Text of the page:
Tax cuts merit a mere whisper
By STEVE BOUSQUET, Times Staff Writer
TALLAHASSEE -- As governor, Jeb Bush has cut billions of dollars in taxes. But now that he's running for a second term, he has been talking a lot more about the billions he has spent on schools and human services.
Bush's emphasis on spending speaks volumes about how the political ground has shifted since the economy soured and required more than $1-billion in budget cuts last year. Bush, in a tight race with Democrat Bill McBride , must appeal to Democrats and independents, some of whom think taxes have been cut too much.
Tax cuts came up just briefly during the third and final gubernatorial debate Tuesday night.
"I'm proud of our record of cutting taxes for savers and small businesses, which is why our economy now leads the nation in job growth," Bush said in the hourlong debate.
McBride rarely mentions tax cuts either. Instead, he says Bush recklessly turned a surplus into a deficit.
"He inherited a $3-billion surplus when he came into office. He spent it down, and now we're in a deficit situation," McBride said in the debate.
On Wednesday, Democratic legislators took that line of attack a step further, saying the revenue lost from Bush's tax cuts could have paid for smaller classes.
A Bush campaign brochure says he has cut taxes by $4-billion. That's enough to pay for the first-year cost of the class size initiative that Bush says Florida can't afford. But McBride didn't make that connection.
Most of that estimated $4-billion comes from three years of paring the intangibles tax on stocks and bonds. Bush signed legislation in 2001 increasing the exemption for couples from $40,000 in savings to $500,000. The change helps 750,000 Floridians, less than 5 percent of the state's population.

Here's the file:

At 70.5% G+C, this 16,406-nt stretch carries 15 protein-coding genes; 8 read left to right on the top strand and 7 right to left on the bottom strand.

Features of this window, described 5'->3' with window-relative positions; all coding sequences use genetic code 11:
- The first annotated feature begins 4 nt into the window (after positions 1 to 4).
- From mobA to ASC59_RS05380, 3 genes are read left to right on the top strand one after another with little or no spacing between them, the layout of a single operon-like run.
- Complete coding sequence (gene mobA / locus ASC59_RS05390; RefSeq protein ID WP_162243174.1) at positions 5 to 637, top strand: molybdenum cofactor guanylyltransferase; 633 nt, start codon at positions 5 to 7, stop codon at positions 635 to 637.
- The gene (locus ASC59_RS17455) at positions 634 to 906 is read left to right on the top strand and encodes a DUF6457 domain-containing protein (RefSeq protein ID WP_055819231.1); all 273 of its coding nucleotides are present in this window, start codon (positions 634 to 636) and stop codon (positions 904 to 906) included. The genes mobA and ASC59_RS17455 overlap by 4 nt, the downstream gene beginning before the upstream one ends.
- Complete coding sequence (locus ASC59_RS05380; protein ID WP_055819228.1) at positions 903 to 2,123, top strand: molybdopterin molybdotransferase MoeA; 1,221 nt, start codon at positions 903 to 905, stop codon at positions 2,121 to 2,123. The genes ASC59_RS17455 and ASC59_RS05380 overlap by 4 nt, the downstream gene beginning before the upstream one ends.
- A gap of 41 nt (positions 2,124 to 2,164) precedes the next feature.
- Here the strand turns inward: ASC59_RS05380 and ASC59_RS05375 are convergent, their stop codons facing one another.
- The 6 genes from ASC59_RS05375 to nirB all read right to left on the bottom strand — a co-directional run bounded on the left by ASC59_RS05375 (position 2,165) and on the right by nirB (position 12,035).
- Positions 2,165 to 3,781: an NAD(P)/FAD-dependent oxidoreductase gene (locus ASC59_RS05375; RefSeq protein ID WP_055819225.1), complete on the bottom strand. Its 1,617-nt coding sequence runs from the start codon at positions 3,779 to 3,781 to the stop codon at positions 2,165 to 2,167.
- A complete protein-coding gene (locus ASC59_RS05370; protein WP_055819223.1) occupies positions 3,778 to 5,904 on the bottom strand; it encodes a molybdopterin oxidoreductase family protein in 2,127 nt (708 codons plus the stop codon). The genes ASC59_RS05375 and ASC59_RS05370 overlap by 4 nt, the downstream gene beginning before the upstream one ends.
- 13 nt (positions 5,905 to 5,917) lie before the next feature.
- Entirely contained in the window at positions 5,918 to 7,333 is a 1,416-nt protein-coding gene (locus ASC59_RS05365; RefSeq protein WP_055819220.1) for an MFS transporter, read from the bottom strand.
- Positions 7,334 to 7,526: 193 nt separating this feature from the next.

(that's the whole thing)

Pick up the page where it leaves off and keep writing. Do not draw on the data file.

For now, tax cuts are out and spending is in.
"Tax cut fever has subsided," said U.S. Rep. Mark Foley, R-West Palm Beach, a Bush supporter. "We realize the money is simply not there, and you can't keep providing tax relief when the economy's not there. I think that tax cutting, and that jargon, has probably run its course, and until you see a resurgence in the economy, where do you cut it from?"
Sen. Ron Klein, D-Delray Beach, questioned the "choices" made by Bush, especially the intangibles tax cut.
"There hasn't been any proposal to reduce class size in the past 31/2 years. These were choices made by the governor and pushed on the Legislature," Klein said.
For the most part, the governor's race has been a referendum on public education. In TV ads Bush talks about putting more money into classrooms, setting higher standards and getting a traffic light for a rural elementary school.
"For him, education is the No. 1 issue," said Sally Bradshaw, Bush's closest political adviser. "He has also made growing the economy a priority. In the absence of tax cuts, you would not see Florida leading the nation in job growth."
Bush's opponents see an election-year transformation.
"Bush is a chameleon," said Tony Welch, a McBride campaign spokesman. "In a campaign, it's time for him to move to the middle."